After rescuing Aston Villa from what seemed like certain relegation Tim Sherwood gained the favour of much of the Villa faithful, and rightly so. Paul Lambert’s dour, unimaginative reign appeared to have doomed the club to a Premier League exit but Sherwood’s arrival parted the clouds and ensured that the sunshine of the top league in the country would shine on Villa Park for at least another season.
While the short-term catalyst of Sherwood was always likely to bring an improvement in Villa fortunes, question marks still remained on whether the inexperienced manager could cope in the long-term.
Last year the former Spurs boss promised that under his tenure that Villa would not be dragged into a relegation battle again, and he cited the fact that he was about to embark on his first ever full preseason and transfer window as evidence of brighter times at Villa Park. With the new season underway let’s take a look at how Tim Sherwood is faring in the Aston Villa hotseat.
New faces and Dead Wood
One area where Sherwood has kept his word is in clearing out the dead wood of the squad. Players who have been deemed as not good enough have been shipped out without delay. A whole raft of sub par players headed for the door and the only real failure in that regard was failing to offload a few high earners and has beens such as N’Zogbia, Senderos, and arguably Joe Cole and Kieran Richardson. Overall there are less duds in the squad then at the end of the 2014/15 season. A good start.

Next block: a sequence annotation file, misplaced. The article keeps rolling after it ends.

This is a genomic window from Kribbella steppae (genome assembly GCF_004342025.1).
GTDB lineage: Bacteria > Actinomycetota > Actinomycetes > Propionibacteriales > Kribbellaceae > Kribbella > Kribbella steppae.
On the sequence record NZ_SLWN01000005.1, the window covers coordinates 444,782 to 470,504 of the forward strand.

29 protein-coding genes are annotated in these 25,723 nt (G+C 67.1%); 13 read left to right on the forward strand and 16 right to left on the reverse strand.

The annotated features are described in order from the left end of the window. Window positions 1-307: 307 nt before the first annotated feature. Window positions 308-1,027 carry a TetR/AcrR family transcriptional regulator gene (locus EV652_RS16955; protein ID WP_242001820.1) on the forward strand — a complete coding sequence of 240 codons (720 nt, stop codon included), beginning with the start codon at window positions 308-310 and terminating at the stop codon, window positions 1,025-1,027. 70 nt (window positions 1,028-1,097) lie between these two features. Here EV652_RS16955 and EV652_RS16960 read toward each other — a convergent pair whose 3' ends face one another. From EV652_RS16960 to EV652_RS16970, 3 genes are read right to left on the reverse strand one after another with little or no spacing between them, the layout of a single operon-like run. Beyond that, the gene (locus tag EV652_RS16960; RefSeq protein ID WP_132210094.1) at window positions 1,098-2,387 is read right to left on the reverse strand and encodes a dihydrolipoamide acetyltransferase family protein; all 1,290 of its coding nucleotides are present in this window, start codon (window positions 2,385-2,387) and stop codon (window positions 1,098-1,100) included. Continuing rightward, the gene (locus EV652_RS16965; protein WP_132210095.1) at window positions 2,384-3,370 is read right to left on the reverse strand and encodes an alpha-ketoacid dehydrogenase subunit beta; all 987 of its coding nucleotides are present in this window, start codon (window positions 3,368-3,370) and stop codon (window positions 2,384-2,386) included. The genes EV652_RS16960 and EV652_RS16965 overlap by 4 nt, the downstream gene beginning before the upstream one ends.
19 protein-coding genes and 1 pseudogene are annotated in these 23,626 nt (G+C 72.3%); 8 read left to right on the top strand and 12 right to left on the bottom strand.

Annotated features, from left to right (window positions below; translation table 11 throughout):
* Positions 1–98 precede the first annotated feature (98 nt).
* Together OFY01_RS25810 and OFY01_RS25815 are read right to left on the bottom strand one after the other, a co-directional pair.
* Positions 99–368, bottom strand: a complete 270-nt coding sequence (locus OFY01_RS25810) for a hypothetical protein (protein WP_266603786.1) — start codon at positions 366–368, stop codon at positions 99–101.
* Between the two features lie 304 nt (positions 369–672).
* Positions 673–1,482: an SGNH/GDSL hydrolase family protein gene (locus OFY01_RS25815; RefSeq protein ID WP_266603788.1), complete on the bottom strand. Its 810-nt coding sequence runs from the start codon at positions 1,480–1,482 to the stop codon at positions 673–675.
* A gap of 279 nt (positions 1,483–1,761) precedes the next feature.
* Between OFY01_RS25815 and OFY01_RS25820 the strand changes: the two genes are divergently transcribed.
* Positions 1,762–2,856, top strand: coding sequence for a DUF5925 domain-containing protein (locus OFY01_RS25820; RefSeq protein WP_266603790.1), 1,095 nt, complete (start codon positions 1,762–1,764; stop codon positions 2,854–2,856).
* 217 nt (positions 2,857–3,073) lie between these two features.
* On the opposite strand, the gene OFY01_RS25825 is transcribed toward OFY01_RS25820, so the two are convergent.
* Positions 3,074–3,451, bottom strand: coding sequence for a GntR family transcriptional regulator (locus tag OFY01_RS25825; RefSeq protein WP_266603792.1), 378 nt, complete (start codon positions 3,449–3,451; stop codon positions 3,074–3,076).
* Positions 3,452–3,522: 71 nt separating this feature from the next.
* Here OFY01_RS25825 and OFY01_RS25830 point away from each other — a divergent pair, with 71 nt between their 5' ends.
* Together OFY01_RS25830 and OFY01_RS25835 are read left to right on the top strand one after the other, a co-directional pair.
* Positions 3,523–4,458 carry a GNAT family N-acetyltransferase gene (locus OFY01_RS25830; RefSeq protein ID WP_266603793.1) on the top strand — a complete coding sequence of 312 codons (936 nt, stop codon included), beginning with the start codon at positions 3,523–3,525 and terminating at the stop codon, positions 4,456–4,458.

Obviously the space left behind by departing stars and snakes left a void to be filled and Sherwood wasted no time recruiting players. It’s been a mixed bag of those who certainly have shown ability and potential, and those who are yet to adapt to the standard of the league.
Of the former most would agree that Micah Richards, Jordan Amavi, Scott Sinclair, Adama Traore, and Idriss Gueye look like good buys. Early signs suggest that Joleon Lescott, the most recent arrival, will easily form a solid partnership with Richards at the back too.
Despite the distinct possibility and clear hope that they will adapt fast and give the squad a much needed lift, the jury is still out on the likes of Jordan Ayew, Jordan Veretout, and even Rudy Gestede (although his winner against Bournemouth has already put him in the good books of many fans.)
Points on the Board
Sherwood largely has his own squad now having culled many of Lambert’s buys, so Villa’s fortunes under him can now be scrutinised more closely. While his hand in last years great escape cannot be underestimated, Villa’s no show in the FA Cup final will take some time to forget. So how have this year’s matches gone? It doesn’t make for great reading.
Although few expected points against Man Utd, and games against Crystal Palace and in form Leicester were bound to be tough, looking at these games on paper along with the games against Bournemouth and Sunderland, it becomes clear that 4 point from a possible 15 is not good enough if we hope to remain well clear of the scrap at the bottom.
The team has certainly shown that they have more about them than most of the performances under Lambert. Flashes of serious talent and potential from Traore and Amavi have excited us and goals from fan favourites Grealish and Gil against Leicester were truly special. Unfortunately, these positive have been diluted by individual errors and lapses in concentration. Arguments that our many new players just need a bit of time to settle are fair, but also fail to take into account the dog eat dog nature of the league, and what it takes to survive.
Several of Villa’s direct rivals have made decent starts and if the Villans are to keep our distance from another bottom of the pile dogfight than they need to start getting points on the board now.